Tags

, , , , , , , , , , , , , , , , , , , , , ,

Silver Bullet (1985)

Written by Stephen King Directed by Daniel Attias

Set in 1976 in Marker’s Mills, Maine; the films plays as a narrative tale as told by Jane Coslaw (Megan Follows), though Kate in the novella. Forced to watch her brother Marty (Corey Haim) who was bound to a wheelchair due to paralysis and speaking about the finer details of a six month period in which their town dealt with a string of terrible murders unable to come to light. Though periodically chiming in for any minor details needed otherwise not receiving, we don’t hear too much from the sister.
Marty being a rather optimistic fellow despite his situation. Misunderstood by most people unless his Uncle Red (Gary Busey); though Al in the book. Who had came to visit after his third divorce and newly announced drinking problem. Though sure to encourage Marty in keeping his spirits up, always cracking jokes and building him the ultimate silver bullet (name of his wheelchair). *The script actually calling for several different lines that Busey ad libbed and were chosen to keep in the film as they fit accordingly*

Though murders had begun around town, two victims are claimed almost immediately; one a drunk while the other, attempting to rid herself of a “problem” of not being wanted by the man who knocked her up. The possible suspects building with the possibility of Red, having just come into town. The newly discovered father, who could have been taking care of his situation and covering his tracks to throw anyone else off. Either way, a 5 o clock curfew is instilled for the town as fear begins to get the best of everyone. A close friend of Marty’s being the next victim as flying his kite too long led to the discovery of his body by the local police later that night. The town gathering in the local bar with Brady’s father chiming in as the voice of reason claiming that private justice was the only nect feasible option. Leading into a nightmarish scene that was frankly the best part in the film. Occurring in the church as Reverend Lowe (Everett McGill) delivered his sermon for the latest of funerals. The entire town starting to ferociously transform simultaneously; or were they. *maniacal laugh*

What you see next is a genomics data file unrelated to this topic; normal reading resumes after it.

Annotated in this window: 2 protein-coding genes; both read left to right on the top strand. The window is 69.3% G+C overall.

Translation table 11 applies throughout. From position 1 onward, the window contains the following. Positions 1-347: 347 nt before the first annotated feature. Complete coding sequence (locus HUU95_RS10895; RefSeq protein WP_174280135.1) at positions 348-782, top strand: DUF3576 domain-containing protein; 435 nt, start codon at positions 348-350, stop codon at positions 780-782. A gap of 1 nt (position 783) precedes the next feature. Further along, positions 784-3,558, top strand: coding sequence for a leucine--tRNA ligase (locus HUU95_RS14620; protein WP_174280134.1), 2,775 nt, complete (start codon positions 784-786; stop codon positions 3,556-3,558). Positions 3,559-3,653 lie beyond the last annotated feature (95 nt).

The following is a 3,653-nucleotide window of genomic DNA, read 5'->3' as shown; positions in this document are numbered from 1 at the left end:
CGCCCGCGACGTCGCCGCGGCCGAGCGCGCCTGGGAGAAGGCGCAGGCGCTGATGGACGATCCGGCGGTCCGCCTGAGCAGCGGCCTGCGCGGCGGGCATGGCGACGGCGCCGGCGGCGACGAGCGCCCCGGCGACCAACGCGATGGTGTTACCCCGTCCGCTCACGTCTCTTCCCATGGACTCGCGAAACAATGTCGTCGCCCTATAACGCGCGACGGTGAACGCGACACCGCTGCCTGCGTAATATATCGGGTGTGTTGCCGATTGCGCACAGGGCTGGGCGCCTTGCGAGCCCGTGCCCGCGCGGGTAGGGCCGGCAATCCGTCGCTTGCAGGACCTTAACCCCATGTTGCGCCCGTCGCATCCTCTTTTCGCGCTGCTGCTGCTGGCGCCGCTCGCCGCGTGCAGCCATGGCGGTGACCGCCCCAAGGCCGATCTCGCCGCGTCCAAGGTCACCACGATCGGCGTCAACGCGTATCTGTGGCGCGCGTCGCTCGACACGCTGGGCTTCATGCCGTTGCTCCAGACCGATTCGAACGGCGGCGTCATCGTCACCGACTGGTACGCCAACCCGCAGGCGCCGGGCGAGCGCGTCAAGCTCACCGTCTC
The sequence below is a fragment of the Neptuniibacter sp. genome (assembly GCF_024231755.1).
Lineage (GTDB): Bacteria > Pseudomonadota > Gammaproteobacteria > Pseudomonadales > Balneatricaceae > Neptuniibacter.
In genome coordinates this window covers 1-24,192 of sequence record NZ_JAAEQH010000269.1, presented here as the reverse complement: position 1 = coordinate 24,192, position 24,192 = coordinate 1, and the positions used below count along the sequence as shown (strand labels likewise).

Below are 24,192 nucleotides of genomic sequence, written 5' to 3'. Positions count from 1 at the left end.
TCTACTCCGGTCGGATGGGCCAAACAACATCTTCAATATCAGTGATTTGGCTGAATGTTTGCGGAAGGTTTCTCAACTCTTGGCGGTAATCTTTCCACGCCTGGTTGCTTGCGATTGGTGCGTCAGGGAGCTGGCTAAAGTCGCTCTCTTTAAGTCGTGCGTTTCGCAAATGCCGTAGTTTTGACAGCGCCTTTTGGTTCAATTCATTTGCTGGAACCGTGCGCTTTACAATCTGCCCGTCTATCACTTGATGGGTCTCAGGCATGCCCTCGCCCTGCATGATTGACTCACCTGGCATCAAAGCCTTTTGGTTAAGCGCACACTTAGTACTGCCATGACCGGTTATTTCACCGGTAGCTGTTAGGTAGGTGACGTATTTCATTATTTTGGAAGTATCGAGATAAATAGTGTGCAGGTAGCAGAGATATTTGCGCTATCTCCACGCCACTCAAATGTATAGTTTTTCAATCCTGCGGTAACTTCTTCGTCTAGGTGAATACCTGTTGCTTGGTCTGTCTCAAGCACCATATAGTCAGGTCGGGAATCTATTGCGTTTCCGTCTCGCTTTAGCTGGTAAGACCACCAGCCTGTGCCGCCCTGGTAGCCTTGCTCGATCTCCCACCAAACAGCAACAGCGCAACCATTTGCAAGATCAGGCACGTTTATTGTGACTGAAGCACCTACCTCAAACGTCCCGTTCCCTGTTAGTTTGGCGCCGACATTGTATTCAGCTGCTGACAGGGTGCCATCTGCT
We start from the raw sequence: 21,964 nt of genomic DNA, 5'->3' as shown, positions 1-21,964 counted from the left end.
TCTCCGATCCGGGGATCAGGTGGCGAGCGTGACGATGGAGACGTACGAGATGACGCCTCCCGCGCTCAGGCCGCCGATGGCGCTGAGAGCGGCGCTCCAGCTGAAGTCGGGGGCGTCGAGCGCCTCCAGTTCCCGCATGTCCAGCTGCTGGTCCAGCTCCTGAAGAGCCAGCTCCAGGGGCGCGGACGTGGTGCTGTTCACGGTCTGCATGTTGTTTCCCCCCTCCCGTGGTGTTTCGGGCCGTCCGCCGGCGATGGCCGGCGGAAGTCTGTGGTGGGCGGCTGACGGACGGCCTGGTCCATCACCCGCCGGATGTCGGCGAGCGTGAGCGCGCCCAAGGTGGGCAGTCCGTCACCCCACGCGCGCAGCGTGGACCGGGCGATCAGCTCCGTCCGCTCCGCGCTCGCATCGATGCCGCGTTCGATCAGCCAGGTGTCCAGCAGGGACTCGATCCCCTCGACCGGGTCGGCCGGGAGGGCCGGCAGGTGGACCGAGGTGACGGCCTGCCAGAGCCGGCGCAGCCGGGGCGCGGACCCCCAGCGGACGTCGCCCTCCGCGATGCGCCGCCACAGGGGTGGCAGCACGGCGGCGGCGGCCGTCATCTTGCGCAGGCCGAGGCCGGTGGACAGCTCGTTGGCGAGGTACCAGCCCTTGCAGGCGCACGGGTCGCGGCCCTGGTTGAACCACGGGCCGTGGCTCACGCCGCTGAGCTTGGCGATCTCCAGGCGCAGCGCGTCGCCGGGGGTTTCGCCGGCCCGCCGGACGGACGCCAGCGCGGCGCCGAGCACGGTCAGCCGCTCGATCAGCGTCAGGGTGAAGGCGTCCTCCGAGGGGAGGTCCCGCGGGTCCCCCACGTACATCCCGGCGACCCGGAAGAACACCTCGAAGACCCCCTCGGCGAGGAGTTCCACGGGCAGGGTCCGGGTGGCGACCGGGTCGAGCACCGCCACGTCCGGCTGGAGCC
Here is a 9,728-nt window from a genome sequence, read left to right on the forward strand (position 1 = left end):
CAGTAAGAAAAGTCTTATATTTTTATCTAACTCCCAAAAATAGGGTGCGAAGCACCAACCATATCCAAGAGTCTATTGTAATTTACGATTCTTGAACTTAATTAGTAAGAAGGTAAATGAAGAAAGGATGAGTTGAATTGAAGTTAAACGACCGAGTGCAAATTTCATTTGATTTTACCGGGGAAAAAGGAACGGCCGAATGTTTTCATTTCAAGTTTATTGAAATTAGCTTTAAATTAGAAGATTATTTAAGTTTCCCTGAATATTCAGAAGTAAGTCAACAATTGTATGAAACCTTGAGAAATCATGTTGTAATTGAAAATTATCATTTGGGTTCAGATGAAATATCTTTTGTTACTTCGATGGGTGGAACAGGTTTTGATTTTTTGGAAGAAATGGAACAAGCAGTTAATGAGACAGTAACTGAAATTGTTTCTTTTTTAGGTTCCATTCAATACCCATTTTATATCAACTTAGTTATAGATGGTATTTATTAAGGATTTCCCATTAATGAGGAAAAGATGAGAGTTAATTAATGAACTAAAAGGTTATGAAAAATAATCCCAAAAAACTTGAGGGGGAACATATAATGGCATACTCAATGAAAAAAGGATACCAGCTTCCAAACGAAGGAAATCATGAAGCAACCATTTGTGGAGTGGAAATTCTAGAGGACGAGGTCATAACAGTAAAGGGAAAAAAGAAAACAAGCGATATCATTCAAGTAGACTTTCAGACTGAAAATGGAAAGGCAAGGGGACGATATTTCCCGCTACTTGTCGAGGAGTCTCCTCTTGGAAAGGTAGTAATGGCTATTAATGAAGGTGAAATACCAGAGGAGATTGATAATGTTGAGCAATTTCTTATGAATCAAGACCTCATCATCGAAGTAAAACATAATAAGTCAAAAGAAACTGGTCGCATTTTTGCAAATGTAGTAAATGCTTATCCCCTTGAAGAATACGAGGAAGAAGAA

Presenting the idea to Uncle Red of the possibility of a werewolf being the blame for the recent current events in their otherwise quiet town coming with some initial doubt. Stating that his imagination had gotten the best of him though he would return to inquire about the situation at hand. Finally convinced of otherwise once told of the most current altercation in which Marty is almost captured, is not for the random pedestrian out and about. Red going so far as to buy his sister and husband a romantic getaway (told it was won for his previous wife and he); to truly get to the bottom of the ordeal. Though the kids come to the conclusion that perhaps the possessor was always the wolf, but as the moon became more full, he grew “more wolfier.” Using the next full moon (Halloween) to its advantage and asking Red to turn their necklaces into a single silver bullet (two made in the story). But by the end of the film, the story seemed to develop from this offsetting year of a werewolf terrorizing a town to a message about siblings being able to come together, despite their many differences had. Yea, that certainly didn’t help the film any.